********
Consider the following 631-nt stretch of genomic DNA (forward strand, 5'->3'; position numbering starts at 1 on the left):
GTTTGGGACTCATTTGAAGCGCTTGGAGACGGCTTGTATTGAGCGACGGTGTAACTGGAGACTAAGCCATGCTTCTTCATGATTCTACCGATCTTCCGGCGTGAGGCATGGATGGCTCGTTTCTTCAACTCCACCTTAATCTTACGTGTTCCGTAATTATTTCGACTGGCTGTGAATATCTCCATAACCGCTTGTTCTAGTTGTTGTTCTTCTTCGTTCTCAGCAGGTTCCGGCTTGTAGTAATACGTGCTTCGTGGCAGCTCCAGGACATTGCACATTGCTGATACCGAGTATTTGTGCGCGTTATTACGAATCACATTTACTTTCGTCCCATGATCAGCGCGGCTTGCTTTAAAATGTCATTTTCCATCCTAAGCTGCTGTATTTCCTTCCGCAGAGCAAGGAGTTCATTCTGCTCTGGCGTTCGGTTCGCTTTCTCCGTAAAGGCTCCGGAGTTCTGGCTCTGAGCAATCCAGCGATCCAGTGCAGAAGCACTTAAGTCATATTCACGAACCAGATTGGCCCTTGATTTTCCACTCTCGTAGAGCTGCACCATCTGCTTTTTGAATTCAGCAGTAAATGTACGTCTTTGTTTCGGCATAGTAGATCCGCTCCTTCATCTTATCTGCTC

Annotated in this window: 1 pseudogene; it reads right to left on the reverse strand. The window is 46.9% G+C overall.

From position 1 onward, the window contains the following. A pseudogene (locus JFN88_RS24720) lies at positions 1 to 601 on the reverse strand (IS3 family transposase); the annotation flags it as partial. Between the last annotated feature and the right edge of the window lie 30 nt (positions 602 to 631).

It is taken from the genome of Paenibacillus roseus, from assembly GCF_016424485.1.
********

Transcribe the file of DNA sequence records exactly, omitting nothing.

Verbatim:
Consider the following 631-nt stretch of genomic DNA (forward strand, 5'->3'; position numbering starts at 1 on the left):
GTTTGGGACTCATTTGAAGCGCTTGGAGACGGCTTGTATTGAGCGACGGTGTAACTGGAGACTAAGCCATGCTTCTTCATGATTCTACCGATCTTCCGGCGTGAGGCATGGATGGCTCGTTTCTTCAACTCCACCTTAATCTTACGTGTTCCGTAATTATTTCGACTGGCTGTGAATATCTCCATAACCGCTTGTTCTAGTTGTTGTTCTTCTTCGTTCTCAGCAGGTTCCGGCTTGTAGTAATACGTGCTTCGTGGCAGCTCCAGGACATTGCACATTGCTGATACCGAGTATTTGTGCGCGTTATTACGAATCACATTTACTTTCGTCCCATGATCAGCGCGGCTTGCTTTAAAATGTCATTTTCCATCCTAAGCTGCTGTATTTCCTTCCGCAGAGCAAGGAGTTCATTCTGCTCTGGCGTTCGGTTCGCTTTCTCCGTAAAGGCTCCGGAGTTCTGGCTCTGAGCAATCCAGCGATCCAGTGCAGAAGCACTTAAGTCATATTCACGAACCAGATTGGCCCTTGATTTTCCACTCTCGTAGAGCTGCACCATCTGCTTTTTGAATTCAGCAGTAAATGTACGTCTTTGTTTCGGCATAGTAGATCCGCTCCTTCATCTTATCTGCTC

Annotated in this window: 1 pseudogene; it reads right to left on the reverse strand. The window is 46.9% G+C overall.

From position 1 onward, the window contains the following. A pseudogene (locus JFN88_RS24720) lies at positions 1 to 601 on the reverse strand (IS3 family transposase); the annotation flags it as partial. Between the last annotated feature and the right edge of the window lie 30 nt (positions 602 to 631).

It is taken from the genome of Paenibacillus roseus, from assembly GCF_016424485.1.